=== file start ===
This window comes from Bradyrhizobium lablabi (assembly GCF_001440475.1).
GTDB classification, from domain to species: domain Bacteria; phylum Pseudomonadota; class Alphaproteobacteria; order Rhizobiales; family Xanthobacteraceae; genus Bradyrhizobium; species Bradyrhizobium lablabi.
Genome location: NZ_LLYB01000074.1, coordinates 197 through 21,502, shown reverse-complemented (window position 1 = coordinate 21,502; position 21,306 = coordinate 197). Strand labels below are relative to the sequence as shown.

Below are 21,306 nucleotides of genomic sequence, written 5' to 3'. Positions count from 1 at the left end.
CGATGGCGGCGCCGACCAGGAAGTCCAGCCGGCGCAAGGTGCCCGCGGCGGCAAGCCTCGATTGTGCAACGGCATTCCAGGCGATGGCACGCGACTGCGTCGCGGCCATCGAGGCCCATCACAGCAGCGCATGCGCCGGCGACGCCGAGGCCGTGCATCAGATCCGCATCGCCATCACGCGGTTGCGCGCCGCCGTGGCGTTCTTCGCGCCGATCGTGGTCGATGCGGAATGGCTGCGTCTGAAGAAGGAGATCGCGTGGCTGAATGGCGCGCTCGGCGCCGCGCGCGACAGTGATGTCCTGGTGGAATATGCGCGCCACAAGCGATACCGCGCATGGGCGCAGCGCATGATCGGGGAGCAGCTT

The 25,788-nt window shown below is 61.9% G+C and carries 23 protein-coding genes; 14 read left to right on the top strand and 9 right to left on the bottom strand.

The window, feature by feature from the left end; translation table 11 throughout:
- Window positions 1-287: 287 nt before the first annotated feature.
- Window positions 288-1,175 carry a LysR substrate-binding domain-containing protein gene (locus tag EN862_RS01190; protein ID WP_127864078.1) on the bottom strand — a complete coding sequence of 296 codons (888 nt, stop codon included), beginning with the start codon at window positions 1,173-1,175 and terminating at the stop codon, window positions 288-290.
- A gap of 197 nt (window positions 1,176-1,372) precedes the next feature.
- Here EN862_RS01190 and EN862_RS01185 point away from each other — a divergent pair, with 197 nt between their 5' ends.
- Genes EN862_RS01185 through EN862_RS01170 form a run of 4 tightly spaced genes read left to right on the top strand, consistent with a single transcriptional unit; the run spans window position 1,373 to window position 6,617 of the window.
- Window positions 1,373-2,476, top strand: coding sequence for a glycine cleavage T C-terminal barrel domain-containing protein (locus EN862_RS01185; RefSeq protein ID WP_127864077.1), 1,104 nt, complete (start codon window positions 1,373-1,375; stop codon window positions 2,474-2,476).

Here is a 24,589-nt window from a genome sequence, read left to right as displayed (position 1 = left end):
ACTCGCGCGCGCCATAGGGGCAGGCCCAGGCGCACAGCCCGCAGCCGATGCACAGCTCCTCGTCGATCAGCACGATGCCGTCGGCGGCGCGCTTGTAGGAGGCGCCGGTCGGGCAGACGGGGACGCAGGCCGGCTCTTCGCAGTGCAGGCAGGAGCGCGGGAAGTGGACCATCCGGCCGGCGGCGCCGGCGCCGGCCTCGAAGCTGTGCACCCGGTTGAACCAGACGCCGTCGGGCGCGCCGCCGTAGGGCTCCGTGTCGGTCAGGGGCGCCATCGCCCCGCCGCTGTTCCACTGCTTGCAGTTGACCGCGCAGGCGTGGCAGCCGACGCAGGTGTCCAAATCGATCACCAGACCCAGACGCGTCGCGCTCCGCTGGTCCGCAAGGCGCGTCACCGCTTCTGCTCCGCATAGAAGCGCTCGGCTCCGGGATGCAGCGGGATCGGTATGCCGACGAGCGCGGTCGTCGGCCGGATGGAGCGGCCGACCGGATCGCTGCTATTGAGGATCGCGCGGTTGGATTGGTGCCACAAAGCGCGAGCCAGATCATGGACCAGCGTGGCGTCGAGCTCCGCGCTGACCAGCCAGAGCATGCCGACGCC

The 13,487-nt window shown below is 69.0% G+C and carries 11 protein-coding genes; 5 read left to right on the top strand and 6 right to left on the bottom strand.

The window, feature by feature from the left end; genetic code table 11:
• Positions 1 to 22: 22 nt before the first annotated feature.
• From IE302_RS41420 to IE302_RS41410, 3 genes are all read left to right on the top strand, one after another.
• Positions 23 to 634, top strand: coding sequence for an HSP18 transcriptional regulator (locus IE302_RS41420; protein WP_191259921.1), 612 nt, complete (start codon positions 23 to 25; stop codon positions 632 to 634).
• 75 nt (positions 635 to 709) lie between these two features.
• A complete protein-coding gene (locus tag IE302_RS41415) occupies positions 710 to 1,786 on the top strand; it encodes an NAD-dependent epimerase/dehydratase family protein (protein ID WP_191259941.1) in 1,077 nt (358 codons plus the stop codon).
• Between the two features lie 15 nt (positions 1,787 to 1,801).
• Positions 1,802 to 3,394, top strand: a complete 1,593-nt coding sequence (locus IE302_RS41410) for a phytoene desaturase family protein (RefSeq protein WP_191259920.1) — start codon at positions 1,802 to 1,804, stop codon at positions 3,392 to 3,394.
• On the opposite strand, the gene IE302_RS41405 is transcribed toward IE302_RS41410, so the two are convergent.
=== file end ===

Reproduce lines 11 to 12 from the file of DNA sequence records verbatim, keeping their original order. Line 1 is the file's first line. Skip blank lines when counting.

- Here EN862_RS01190 and EN862_RS01185 point away from each other — a divergent pair, with 197 nt between their 5' ends.
- Genes EN862_RS01185 through EN862_RS01170 form a run of 4 tightly spaced genes read left to right on the top strand, consistent with a single transcriptional unit; the run spans window position 1,373 to window position 6,617 of the window.